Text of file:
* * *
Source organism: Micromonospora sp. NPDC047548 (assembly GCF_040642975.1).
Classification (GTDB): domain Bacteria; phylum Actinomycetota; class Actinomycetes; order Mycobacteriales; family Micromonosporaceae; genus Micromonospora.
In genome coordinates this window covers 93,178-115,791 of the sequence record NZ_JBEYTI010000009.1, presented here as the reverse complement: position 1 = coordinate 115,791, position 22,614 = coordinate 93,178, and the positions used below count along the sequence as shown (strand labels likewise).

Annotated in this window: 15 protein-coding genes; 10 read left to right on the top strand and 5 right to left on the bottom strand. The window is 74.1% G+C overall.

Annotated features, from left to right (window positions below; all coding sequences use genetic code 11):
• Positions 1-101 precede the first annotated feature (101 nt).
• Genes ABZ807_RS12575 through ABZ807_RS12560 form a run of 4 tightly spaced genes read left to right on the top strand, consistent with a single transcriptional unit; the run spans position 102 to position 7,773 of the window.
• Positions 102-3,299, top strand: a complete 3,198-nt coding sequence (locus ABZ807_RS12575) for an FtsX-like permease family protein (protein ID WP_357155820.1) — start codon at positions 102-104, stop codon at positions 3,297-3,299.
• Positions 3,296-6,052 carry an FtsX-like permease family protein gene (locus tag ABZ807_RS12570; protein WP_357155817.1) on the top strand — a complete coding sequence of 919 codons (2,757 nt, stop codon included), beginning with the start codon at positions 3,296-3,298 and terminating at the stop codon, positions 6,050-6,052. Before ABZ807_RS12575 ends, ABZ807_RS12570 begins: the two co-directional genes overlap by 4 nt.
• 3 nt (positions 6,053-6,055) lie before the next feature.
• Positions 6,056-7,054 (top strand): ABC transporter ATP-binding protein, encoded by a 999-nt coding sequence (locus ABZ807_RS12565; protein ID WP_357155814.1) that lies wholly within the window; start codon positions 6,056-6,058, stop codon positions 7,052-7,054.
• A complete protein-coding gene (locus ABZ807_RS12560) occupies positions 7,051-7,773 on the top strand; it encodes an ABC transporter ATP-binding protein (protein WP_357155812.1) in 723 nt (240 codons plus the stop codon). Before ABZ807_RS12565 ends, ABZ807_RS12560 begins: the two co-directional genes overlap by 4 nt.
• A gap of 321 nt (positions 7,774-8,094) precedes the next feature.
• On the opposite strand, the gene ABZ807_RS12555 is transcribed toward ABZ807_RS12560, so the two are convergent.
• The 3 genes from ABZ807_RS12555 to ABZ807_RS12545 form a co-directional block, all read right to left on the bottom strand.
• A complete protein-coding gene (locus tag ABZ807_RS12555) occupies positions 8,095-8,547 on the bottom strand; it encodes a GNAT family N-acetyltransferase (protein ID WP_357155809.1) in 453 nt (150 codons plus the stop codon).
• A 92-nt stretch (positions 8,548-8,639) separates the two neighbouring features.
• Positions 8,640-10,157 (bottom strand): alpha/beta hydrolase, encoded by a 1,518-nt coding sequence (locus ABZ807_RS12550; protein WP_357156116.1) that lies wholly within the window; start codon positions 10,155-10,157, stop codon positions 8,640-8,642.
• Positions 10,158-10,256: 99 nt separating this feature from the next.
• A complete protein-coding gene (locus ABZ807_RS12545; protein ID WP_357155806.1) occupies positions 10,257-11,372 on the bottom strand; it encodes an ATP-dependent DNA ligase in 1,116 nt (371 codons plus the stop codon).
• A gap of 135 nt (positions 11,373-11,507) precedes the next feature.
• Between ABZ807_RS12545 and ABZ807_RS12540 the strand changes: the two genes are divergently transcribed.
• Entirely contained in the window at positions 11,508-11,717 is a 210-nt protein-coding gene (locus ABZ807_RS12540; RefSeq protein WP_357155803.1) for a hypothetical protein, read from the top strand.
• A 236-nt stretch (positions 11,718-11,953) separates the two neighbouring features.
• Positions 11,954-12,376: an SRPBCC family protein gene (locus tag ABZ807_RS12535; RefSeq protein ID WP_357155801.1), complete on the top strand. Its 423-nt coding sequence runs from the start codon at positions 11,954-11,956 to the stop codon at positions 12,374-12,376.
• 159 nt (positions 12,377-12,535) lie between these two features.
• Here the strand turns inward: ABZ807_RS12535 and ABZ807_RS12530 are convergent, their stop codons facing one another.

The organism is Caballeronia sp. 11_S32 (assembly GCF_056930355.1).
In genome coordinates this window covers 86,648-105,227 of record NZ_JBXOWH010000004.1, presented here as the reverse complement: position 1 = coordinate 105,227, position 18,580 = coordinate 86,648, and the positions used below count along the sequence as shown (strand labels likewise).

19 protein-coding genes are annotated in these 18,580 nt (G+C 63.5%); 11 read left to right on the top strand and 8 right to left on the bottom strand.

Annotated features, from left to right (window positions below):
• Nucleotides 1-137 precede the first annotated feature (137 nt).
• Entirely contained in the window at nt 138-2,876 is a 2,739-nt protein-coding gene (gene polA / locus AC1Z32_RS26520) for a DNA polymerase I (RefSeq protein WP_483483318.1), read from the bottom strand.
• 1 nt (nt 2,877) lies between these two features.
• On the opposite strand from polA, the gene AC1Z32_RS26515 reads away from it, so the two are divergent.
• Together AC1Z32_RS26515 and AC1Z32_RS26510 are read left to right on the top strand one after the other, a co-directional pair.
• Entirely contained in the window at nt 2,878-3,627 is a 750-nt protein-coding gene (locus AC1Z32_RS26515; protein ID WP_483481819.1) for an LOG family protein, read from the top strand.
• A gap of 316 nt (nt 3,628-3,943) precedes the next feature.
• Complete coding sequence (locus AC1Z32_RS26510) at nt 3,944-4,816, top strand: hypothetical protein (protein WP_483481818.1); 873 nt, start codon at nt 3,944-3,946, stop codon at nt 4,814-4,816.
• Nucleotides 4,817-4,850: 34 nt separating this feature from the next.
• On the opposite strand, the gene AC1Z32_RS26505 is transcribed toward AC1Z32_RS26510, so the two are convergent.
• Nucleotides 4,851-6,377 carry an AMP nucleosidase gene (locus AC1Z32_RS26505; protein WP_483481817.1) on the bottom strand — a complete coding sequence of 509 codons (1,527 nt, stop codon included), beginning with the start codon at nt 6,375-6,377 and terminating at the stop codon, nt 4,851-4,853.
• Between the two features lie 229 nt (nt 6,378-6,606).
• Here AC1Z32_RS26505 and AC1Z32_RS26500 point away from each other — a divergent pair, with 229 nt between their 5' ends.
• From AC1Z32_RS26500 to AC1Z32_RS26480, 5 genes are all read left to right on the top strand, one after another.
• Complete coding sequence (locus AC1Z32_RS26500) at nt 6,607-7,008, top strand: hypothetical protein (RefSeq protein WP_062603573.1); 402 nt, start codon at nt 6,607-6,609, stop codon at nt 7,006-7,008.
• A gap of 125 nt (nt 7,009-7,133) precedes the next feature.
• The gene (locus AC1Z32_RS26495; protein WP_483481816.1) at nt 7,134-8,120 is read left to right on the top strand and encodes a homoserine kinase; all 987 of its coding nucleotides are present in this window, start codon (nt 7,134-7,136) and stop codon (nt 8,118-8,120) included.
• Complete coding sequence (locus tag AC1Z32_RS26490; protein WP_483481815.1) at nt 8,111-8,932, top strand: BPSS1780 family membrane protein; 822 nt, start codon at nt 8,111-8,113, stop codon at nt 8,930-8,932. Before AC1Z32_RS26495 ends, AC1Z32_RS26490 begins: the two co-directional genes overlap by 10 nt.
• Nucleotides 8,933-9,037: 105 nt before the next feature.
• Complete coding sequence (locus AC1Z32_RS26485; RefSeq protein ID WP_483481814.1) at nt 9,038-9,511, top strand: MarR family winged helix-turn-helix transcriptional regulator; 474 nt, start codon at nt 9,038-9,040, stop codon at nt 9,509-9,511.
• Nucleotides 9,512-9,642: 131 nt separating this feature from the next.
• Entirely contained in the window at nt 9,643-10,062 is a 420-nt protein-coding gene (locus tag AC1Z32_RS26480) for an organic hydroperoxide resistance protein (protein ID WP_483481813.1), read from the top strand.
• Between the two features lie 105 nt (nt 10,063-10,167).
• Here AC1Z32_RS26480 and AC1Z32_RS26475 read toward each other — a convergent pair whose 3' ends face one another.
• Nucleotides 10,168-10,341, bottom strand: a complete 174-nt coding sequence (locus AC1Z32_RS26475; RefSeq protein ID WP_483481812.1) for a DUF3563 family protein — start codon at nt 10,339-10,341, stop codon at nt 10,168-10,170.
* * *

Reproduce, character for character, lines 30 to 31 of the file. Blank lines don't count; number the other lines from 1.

19 protein-coding genes are annotated in these 18,580 nt (G+C 63.5%); 11 read left to right on the top strand and 8 right to left on the bottom strand.

Annotated features, from left to right (window positions below):